Objectives The use of opioid analgesics in the United States has significantly increased in recent years. However, there is minimal consensus on what discharge counseling should accompany these high-risk prescriptions and large variations in what is done in practice. The objective of this study was to evaluate the effect of a dual-modality (written and spoken) literacy-appropriate educational strategy on patients' knowledge of and safe use of opioid analgesics. Methods This was a prospective, randomized controlled trial. Consecutive discharged patients at an urban academic ED (>88,000 visits) with new prescriptions for hydrocodone-acetaminophen were enrolled. Patients were randomized to receive either usual care or the educational intervention. The educational intervention was a one-page information sheet about hydrocodone-acetaminophen, which was both given to the patients and read aloud by the research assistant (nonblinded). Follow-up phone calls were conducted 4 to 7 days after the visit to assess patient knowledge about the medication and self-report of activities associated with safety of use (e.g., double-dipping with acetaminophen, storage, use with alcohol or while driving). Results A total of 274 patients were enrolled; 210 completed follow-up (110 usual care and 100 intervention). No significant differences in baseline characteristics emerged between the study arms; 42% were male, and 51% were white, with a median age of 43 years. Half of patients had non-back pain orthopedic injuries (49.5%). On follow-up, overall knowledge was poor, with only 28% able to name both active ingredients in the medication. The intervention group had better knowledge of precautions related to taking additional acetaminophen (usual care 18.2%, 95% confidence interval [CI] = 10.9% to 25.5% vs. intervention 38%, 95% CI = 28.3% to 47.7%; difference = 27.6, 95% CI of difference = 21.5 to 33.7) and knowledge of side effects (usual care median = 1, interquartile range [IQR] 0 to 2 vs. intervention median = 2, IQR = 1 to 2; p < 0.0001). Additionally, those who received the intervention were less likely to have reported driving within 6 hours after taking hydrocodone (usual care 13.6%, 95% CI = 7.2% to 20% vs. intervention 3%, 95% CI = -0.3% to 6.3%; difference = 10.6, 95% CI of difference = 3.4 to 17.9). There was no difference between groups related to knowledge about drinking alcohol while taking hydrocodone (overall 18.1%) or knowledge that the opioid could be addictive (overall 72.4%). Conclusions This simple strategy improved several, but not all, aspects of patient knowledge and resulted in fewer patients in the intervention arm driving while taking hydrocodone. Integration of a patient education document into conversations about opioids holds promise for improving patient knowledge about these high-risk medications.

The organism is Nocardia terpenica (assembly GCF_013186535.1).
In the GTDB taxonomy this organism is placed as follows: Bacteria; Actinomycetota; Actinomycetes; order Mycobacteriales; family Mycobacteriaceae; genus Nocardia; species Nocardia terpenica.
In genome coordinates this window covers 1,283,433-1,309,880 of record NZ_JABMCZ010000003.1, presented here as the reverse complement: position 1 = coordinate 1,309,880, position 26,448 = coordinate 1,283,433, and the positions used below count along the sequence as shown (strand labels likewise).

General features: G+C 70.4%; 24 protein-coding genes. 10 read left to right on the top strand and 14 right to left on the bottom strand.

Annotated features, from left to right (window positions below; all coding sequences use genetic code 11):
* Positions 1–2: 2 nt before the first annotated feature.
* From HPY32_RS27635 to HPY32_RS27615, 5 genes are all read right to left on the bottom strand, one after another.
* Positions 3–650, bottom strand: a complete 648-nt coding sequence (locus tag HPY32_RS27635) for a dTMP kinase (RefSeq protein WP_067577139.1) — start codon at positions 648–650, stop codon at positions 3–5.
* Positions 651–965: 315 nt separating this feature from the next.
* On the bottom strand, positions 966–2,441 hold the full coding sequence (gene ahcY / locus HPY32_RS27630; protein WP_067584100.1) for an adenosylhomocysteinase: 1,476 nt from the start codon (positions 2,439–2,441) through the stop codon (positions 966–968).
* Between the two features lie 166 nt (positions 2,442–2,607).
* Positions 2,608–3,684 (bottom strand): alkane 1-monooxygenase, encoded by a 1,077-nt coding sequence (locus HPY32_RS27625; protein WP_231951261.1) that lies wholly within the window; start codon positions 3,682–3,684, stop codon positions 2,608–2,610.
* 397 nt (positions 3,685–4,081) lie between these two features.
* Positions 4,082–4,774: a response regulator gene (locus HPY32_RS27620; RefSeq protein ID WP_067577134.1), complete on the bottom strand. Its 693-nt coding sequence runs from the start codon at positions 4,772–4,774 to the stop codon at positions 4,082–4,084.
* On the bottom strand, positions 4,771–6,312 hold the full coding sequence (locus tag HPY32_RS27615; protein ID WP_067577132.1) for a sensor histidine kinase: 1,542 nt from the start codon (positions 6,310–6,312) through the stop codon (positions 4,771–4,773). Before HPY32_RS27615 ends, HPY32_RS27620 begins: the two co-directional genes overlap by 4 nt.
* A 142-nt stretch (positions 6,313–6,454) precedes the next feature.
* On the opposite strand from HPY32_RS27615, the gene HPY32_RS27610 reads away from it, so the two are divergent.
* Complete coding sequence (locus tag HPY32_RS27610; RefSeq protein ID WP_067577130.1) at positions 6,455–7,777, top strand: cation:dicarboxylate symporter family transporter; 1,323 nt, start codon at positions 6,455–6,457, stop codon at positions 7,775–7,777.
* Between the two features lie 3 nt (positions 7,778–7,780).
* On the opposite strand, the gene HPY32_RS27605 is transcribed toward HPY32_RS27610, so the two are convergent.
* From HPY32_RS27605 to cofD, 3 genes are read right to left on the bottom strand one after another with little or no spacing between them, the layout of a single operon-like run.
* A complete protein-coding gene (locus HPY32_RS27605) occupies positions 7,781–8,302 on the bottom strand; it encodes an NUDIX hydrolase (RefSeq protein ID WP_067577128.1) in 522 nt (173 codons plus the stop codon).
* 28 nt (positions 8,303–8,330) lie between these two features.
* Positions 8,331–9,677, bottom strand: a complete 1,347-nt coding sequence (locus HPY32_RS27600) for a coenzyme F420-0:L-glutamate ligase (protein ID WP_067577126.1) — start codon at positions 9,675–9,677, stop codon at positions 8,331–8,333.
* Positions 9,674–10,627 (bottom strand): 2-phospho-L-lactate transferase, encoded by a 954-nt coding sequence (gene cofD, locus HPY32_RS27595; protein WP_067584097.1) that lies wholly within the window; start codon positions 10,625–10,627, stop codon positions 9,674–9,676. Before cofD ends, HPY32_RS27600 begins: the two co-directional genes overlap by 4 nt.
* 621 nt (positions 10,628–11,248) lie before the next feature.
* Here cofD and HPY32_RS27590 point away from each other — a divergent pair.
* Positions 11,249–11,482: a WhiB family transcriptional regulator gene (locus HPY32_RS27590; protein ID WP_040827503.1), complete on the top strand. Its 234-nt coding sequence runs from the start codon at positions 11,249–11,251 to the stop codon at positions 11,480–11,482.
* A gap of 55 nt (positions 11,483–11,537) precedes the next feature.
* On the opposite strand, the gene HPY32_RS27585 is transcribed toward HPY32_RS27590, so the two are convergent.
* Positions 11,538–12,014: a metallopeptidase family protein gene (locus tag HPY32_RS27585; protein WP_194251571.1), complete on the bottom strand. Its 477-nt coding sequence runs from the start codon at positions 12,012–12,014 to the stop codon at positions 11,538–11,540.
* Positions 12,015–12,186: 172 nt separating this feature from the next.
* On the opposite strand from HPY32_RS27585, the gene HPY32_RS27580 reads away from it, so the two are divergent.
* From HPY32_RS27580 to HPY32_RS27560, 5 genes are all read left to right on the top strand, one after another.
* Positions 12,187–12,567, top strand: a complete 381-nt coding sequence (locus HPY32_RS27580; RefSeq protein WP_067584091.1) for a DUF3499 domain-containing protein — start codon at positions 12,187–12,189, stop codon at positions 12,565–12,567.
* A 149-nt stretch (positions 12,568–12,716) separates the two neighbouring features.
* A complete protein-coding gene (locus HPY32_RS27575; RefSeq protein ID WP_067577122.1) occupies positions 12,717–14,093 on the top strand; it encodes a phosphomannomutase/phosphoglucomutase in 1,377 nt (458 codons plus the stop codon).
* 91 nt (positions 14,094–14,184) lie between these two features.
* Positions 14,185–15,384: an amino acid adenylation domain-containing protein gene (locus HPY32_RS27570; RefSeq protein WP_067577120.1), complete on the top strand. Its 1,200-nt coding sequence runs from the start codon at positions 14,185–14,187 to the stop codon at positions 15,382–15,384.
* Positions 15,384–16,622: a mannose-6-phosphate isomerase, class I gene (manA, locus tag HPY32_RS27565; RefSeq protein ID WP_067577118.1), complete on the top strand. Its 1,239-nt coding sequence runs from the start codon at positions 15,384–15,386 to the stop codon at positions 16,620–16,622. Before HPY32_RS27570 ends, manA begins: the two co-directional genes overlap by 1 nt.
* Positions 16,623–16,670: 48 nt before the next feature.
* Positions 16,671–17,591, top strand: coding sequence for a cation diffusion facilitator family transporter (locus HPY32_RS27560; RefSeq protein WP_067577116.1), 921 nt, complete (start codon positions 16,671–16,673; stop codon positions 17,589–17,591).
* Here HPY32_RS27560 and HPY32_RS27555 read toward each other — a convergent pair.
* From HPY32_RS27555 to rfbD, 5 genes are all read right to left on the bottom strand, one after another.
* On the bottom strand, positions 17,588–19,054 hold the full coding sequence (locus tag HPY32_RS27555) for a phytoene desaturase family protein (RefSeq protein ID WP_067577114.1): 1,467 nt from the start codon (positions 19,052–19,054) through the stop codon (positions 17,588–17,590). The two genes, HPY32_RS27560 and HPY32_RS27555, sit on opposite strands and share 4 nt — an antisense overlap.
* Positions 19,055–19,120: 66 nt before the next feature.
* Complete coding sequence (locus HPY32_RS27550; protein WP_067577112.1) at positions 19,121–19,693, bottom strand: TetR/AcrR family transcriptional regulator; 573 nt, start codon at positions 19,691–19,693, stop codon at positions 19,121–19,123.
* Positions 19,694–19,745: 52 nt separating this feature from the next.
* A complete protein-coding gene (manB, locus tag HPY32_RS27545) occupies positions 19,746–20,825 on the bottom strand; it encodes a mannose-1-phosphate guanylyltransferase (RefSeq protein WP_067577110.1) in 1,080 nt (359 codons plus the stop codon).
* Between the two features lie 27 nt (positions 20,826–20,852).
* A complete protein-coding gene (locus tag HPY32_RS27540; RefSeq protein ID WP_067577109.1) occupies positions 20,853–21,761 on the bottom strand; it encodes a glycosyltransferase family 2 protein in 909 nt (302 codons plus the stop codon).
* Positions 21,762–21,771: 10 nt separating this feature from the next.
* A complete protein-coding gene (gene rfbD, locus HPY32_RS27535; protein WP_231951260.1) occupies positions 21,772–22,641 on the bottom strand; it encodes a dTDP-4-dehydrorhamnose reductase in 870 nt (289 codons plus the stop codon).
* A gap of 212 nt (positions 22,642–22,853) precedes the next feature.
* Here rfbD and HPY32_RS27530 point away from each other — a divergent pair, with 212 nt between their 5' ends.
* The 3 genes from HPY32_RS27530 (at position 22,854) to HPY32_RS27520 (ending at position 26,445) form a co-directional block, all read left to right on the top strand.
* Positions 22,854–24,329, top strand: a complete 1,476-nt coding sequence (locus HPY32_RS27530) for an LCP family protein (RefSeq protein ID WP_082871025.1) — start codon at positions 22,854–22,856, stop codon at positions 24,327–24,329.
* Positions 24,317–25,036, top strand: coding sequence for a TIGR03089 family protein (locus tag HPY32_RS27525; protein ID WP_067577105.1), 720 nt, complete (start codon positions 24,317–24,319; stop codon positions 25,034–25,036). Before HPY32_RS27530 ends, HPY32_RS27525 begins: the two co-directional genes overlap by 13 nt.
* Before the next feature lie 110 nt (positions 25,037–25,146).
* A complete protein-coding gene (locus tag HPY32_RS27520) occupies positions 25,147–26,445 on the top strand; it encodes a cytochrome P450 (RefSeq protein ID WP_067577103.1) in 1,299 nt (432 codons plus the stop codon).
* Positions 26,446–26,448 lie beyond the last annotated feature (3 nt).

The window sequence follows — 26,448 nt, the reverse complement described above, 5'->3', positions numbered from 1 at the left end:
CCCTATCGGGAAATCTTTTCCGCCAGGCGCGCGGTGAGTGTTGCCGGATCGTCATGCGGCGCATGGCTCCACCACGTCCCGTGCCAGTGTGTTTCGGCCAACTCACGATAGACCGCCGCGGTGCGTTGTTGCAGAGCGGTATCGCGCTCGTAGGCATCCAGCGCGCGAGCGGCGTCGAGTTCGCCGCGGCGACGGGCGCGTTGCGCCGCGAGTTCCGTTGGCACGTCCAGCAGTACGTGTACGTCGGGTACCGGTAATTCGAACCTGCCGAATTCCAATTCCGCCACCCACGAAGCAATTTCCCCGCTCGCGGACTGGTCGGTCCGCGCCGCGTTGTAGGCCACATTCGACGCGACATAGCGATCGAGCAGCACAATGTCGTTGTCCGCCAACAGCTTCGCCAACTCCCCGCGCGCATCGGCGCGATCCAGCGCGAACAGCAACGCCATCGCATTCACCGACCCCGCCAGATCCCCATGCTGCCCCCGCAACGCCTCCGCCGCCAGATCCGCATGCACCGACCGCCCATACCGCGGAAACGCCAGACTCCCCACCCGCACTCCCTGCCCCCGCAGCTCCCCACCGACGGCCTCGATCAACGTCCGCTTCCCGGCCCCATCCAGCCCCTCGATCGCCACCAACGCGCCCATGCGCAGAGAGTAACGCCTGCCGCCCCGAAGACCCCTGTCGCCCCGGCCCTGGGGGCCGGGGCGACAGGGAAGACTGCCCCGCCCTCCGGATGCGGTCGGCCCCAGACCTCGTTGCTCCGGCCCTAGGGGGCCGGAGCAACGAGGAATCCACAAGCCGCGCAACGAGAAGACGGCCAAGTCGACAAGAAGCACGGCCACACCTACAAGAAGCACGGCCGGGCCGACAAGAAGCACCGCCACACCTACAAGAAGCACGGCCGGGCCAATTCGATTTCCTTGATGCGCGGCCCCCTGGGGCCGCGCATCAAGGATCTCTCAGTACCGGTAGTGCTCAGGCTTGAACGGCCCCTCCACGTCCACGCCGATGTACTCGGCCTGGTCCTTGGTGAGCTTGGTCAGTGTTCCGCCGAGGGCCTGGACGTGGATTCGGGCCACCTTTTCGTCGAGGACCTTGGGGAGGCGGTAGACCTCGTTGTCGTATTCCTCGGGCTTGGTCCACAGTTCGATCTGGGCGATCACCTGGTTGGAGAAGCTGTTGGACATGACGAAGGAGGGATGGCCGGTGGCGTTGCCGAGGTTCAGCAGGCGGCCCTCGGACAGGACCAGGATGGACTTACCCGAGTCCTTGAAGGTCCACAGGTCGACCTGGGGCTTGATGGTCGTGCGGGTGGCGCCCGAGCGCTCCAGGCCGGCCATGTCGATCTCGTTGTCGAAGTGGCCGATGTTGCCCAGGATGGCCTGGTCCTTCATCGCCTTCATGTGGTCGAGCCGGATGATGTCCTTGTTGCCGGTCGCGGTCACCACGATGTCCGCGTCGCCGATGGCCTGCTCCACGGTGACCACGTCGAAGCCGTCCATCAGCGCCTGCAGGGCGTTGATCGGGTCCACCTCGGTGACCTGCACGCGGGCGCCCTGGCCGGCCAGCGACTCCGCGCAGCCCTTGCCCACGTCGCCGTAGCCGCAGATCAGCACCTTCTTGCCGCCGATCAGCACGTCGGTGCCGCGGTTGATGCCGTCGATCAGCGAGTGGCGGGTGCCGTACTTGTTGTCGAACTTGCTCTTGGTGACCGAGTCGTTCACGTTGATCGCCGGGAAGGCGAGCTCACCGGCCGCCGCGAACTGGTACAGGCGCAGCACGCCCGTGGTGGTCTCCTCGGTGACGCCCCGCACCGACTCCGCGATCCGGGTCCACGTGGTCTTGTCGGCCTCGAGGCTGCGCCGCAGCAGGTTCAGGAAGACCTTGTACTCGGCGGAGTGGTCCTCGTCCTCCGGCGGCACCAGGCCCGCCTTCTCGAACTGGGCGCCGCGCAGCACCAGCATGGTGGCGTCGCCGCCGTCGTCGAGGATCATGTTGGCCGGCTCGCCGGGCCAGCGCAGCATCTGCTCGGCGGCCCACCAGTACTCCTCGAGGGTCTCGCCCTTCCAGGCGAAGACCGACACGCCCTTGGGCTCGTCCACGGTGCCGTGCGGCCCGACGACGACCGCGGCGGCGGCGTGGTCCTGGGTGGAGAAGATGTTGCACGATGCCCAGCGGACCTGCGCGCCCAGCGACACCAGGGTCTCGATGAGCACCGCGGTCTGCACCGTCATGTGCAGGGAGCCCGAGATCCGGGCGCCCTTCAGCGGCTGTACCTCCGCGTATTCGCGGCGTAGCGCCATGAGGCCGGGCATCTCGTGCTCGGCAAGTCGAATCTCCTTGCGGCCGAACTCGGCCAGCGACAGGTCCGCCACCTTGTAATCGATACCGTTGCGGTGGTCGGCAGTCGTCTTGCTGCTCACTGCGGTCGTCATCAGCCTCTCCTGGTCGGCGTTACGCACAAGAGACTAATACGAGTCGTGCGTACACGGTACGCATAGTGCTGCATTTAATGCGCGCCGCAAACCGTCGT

ASJC Scopus subject areas
- Emergency Medicine